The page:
LCS 114 and LCS 118 moored
at Yokosuka after end of war
The diaries of the two crewmen include blunt opinions about Japanese kamikaze
pilots, called "suicide pilots" in Ries' diary. Blanton recorded the following on
April 9, 1945, on the day he saw LCS 87, which had picked up survivors
from the destroyer Colhoun after kamikaze aircraft hit and sank the ship
They were sunk by the latest Jap weapon - the suicide plane. We were told
about them some time ago and that we might expect them. In Japan before a
raid these pilots are taken before Tojo and are declared officially dead.
Their property is settled, insurance paid off, and all the business a dead
Jap would have is taken care of. He is happy for he is to die for the
Empire, and his family is happy for he is a hero, and all that bunk. A lot
of them have special armor planes that can take a lot of punishment before
being shot down, and some of them fly old crates, and some of them regular
In Ries' diary entry dated April 23, 1945, he expressed his views on kamikaze
pilots based partly on a somewhat preposterous story from one of four marines
who had lunch on the LCS 118 while visiting the ship after coming from
Okinawa in a duck boat (truck that travels on land and water) (p. 77):
One of the marines was telling me about a Jap suicide plane who landed on
the field on his own accord after the other two planes that were with him
were shot down. He stepped out of the cockpit with his hands up and dressed
in a white robe. You see, the Japanese give their suicide pilots their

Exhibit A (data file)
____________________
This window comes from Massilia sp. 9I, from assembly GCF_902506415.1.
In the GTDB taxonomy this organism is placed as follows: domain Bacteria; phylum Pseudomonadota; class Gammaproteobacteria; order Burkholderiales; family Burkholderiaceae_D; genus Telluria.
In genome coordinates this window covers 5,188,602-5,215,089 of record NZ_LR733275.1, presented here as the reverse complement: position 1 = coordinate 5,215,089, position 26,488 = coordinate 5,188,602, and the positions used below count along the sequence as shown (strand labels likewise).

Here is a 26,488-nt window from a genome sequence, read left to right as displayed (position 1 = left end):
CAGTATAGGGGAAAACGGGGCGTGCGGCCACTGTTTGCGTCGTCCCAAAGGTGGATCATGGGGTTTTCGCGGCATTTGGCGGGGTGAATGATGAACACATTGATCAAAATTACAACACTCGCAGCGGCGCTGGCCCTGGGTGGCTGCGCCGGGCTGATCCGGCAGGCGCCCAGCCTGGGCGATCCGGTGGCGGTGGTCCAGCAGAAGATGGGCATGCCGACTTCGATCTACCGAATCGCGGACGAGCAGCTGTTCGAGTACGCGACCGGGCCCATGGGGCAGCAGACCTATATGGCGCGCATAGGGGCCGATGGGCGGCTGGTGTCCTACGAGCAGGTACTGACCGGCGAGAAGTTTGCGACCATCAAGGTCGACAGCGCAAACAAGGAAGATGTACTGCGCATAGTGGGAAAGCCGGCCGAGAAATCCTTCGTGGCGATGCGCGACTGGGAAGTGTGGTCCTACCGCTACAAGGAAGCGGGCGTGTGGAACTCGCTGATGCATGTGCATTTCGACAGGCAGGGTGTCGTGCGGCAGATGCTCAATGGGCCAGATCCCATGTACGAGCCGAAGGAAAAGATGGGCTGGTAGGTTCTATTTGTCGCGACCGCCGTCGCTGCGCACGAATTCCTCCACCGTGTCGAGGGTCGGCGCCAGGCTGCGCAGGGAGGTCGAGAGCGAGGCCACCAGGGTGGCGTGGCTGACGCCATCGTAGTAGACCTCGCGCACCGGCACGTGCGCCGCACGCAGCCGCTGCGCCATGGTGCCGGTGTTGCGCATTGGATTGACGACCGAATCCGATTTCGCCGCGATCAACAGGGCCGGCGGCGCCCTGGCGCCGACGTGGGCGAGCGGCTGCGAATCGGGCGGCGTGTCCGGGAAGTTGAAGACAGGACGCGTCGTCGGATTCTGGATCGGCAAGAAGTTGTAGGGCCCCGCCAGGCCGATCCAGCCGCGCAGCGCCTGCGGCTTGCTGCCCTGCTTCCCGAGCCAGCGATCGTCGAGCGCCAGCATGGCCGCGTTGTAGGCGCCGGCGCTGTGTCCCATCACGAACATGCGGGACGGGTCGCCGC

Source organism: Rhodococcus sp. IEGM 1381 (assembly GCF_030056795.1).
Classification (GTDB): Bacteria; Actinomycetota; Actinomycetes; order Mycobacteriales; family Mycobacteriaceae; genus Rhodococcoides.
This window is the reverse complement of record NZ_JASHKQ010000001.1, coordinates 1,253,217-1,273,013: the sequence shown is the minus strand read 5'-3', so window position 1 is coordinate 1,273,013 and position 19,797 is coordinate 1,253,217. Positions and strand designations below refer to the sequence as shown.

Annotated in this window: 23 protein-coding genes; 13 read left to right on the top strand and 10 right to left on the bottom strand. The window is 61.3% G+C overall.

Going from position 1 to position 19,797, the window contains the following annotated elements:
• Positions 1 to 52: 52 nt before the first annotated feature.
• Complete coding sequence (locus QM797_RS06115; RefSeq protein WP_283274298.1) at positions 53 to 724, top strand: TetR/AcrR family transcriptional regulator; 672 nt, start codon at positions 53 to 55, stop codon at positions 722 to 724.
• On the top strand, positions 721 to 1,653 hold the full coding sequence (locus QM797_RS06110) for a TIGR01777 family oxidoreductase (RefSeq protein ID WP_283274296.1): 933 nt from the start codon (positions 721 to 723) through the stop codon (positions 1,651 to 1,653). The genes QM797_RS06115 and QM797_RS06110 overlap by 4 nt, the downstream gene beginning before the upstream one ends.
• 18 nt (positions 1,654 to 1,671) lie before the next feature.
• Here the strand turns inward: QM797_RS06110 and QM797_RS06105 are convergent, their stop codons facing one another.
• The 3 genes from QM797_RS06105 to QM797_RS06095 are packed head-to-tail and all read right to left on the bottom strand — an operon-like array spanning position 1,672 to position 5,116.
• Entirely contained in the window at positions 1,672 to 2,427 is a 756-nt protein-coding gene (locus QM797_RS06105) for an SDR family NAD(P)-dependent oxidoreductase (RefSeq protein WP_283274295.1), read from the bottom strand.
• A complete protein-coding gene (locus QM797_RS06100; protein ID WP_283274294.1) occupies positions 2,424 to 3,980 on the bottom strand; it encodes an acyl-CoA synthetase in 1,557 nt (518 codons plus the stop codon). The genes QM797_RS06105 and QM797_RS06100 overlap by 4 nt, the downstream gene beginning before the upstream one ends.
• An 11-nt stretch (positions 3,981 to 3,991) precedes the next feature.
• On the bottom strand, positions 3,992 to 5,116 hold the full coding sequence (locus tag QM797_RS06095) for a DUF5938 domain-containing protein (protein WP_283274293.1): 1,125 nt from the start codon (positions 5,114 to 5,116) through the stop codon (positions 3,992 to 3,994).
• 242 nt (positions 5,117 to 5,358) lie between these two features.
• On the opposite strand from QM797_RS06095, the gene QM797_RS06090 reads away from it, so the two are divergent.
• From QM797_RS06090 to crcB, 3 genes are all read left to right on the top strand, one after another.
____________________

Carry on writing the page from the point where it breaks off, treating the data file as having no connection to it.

burial ceremony before they leave the homeland, as they are not supposed to
come back. To the Japs, it is an honor to die for the emperor by crashing
your plane. Well, this pilot was understood to die in this manner but, I
guess he figured living was much easier. He spoke English very fluently.
They put the pilot in the brig and I think they are going to send the plane
back to the states, maybe for exhibit, it was in 4.0 condition.
The above diary excerpts provide lots of conjecture based on rumors, and they
reveal typical misimpressions that US military personnel during WWII had about kamikaze pilots.
Blanton's diary has an entry dated May 4, 1945, when the destroyer Luce
and LSM(R) 190 sank. This entry gives an excellent description of battle action
at the radar picket stations surrounding Okinawa (p. 89):
When the Japs gang up and they are suicide, you don't have much chance,
for no matter how good a shot you are, you have to shoot everything apart
except the prop to keep them from diving into you. Over 9/10 of the ships
lost here are being sunk by suicide planes, boats, or swimmers. That just
shows what kind of people we are up against. Maybe it's fair fighting, but I
don't see it that way. In 24 hours time right around here there have been
two cans [destroyers] and two LSMs sunk and several others damaged. There
have been at least 300 men killed. To them - today a total of 18 planes shot
down around us according to radio - I couldn't count them all, but I think I
saw most of them go down - out of 18 sent. They lose every plane they send
out , but yet what is 10 planes or 20 planes to one Destroyer. These patrols
are really suffering but we are doing what we came out here for. We are
intercepting the planes and destroying them and above all keeping them away
from the island and main anchorage. Only a few are getting through. It's
only a matter of time at this rate before every ship will get it, but we
will hold these little bastards back at any cost - so help us.
Many WWII ship histories written decades after the war tend to embellish
accomplishments and to use generalities to describe events. In contrast, the two
diaries at the heart of this LCS(L)(3) 118 history give unvarnished
contemporary accounts of kamikaze attacks and their aftermath that many LCSs
experienced at radar picket stations during the Battle of Okinawa.